Something I’ve been thinking about, too, with Advent here.
From what I gather, and from various Catholic sources, I’d agree that there’s no right or wrong answer, especially since we’re not obligated to pray the Rosary under penalty of sin in any event.
My Rosary brochure says that it’s “optional” to pray the Joyful Mysteries on Sundays during Advent and the Sorrowful Mysteries on Sundays during Lent.
From two Catholic sources:
After the discussion of assignment of the Mysteries to certain days of the week:
**Where this system is rigidly adhere to, conflict can arise between the content of the mysteries and that of the Liturgy of the day: the recitation of the sorrowful mysteries on Christmas day, should it fall on a Friday. In cases such as this it can be reckoned that “the liturgical character of a given day takes precedence over the usual assignment of a mystery of the Rosary to a given day; the Rosary is such that, on particular days, it can appropriately substitute meditation on a mystery so as to harmonize this pious practice with the liturgical season”(242). **Hence, the faithful act correctly when, for example, they contemplate the arrival of the three Kings on the Solemnity of the Epiphany, rather than the finding of Jesus in the Temple. Clearly, such substitutions can only take place after much careful thought, adherence to Sacred Scripture and liturgical propriety.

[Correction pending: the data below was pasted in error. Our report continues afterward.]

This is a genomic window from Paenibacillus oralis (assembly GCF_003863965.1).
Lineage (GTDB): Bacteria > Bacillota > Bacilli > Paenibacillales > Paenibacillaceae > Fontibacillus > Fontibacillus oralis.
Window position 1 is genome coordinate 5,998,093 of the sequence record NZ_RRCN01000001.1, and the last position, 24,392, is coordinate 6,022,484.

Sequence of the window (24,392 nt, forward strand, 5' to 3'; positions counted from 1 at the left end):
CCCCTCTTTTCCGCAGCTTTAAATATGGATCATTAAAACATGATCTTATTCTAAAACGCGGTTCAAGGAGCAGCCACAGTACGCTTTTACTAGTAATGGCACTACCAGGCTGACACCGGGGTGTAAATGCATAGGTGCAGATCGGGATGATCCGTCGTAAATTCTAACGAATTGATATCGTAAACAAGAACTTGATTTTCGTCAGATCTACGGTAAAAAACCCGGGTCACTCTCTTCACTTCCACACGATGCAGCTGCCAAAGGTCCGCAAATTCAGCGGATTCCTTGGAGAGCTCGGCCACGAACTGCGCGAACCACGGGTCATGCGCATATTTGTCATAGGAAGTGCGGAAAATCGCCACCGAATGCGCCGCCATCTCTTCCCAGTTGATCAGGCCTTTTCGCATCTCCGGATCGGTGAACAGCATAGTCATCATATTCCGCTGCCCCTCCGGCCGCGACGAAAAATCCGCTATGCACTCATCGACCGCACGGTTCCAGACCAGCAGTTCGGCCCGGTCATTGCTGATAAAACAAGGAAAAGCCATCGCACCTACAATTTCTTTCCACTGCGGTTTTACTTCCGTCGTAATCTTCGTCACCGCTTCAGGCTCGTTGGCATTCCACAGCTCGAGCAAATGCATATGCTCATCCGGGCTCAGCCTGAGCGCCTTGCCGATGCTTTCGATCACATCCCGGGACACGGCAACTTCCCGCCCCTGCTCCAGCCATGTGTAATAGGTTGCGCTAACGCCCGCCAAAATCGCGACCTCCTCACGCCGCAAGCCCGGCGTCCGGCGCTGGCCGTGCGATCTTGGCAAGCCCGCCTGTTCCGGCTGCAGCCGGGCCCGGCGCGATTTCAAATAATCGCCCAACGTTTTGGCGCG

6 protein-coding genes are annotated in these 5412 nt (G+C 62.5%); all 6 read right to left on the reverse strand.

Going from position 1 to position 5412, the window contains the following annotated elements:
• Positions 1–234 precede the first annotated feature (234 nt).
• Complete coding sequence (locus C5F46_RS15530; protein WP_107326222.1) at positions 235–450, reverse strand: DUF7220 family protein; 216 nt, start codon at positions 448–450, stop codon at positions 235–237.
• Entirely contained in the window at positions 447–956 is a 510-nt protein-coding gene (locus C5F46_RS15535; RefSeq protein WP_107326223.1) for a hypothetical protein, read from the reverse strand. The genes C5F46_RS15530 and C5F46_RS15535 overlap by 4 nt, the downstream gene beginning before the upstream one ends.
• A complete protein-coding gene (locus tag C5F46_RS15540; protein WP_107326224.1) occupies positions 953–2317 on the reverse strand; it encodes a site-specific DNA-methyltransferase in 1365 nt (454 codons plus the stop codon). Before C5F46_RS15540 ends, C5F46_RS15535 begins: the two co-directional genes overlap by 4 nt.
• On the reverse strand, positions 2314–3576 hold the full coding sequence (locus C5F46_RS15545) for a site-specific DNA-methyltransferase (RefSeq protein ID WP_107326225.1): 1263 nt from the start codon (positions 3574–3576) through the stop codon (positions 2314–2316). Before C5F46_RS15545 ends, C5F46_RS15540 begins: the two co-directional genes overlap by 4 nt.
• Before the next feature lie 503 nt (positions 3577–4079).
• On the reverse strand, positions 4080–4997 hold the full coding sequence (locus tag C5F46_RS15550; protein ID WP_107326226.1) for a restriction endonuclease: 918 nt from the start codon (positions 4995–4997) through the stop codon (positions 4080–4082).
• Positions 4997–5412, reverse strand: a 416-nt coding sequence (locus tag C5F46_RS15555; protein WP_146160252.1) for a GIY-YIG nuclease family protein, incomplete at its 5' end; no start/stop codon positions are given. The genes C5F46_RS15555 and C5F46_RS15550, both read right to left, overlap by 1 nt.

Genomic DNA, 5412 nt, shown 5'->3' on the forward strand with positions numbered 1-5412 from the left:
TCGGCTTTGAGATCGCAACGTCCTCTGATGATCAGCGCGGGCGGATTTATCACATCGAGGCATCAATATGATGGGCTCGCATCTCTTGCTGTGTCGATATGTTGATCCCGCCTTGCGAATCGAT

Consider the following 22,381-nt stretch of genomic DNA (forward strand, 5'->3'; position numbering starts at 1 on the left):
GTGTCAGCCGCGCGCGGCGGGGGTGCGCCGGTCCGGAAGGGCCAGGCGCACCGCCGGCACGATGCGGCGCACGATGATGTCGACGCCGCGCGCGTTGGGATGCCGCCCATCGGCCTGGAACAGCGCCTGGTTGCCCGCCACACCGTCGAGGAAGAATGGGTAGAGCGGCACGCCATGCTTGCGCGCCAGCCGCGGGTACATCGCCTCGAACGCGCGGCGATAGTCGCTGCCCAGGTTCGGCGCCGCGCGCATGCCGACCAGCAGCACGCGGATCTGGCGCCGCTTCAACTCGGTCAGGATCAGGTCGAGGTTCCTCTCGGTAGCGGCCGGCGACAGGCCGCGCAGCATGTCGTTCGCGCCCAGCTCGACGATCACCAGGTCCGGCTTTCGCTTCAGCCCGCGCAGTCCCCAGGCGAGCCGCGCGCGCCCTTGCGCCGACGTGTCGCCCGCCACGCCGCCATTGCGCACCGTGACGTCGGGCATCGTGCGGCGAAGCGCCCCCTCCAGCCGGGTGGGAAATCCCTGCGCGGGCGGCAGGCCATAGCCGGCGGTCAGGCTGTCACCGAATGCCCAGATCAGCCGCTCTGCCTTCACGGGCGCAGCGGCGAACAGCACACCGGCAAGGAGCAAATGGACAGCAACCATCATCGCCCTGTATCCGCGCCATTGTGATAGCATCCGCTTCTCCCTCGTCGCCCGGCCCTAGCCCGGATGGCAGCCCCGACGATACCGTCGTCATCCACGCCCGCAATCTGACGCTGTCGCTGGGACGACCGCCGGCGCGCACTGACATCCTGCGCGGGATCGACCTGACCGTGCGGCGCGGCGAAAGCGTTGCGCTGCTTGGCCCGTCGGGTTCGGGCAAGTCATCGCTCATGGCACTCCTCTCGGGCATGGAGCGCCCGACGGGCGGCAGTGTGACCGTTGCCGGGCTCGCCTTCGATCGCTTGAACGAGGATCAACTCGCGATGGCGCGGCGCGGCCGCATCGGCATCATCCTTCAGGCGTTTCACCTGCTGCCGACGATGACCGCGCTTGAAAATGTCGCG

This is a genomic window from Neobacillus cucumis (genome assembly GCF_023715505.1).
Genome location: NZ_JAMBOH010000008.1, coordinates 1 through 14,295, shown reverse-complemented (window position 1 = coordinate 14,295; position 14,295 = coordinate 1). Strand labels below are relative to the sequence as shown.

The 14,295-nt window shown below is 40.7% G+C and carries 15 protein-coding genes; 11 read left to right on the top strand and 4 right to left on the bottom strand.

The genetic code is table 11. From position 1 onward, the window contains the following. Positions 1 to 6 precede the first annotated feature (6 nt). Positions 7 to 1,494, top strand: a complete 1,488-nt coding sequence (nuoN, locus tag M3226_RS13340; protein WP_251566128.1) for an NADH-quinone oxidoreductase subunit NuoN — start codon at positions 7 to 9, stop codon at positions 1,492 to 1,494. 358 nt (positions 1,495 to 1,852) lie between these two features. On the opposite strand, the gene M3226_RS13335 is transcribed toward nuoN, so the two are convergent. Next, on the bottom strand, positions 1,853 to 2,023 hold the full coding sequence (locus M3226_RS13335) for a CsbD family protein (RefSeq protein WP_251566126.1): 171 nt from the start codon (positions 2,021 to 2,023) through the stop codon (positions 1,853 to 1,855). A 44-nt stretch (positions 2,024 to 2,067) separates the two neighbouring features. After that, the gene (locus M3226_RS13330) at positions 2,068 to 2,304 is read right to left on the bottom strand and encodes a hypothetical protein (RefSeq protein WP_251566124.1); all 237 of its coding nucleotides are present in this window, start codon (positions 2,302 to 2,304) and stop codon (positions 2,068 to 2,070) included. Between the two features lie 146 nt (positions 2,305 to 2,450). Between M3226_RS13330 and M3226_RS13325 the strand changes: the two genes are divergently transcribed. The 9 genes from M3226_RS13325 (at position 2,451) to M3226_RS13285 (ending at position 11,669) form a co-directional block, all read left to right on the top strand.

From 2002, noting the insertion of the Luminous Mysteries and the newer assignment of Mysteries to days, which assigns the Glorious Mysteries to Wednesdays and Sundays:
This indication is not intended to limit a rightful freedom in personal and community prayer, where account needs to be taken of spiritual and pastoral needs **and of the occurrence of particular liturgical celebrations which might call for suitable adaptations. **What is really important is that the Rosary should always be seen and experienced as a path of contemplation. In the Rosary, in a way similar to what takes place in the Liturgy, the Christian week, centred on Sunday, the day of Resurrection, becomes a journey through the mysteries of the life of Christ, and he is revealed in the lives of his disciples as the Lord of time and of history.
What I plan to do this Advent is keep to the traditional schedule (including the Glorious Mysteries on Sundays). This schedule makes sense to me because it has an even split between the Joyful, Sorrowful, and Glorious Mysteries (twice per week each). But if time allows I’ll insert an additional five decades on Sundays with the Joyful Mysteries, in keeping with their relevance to the season.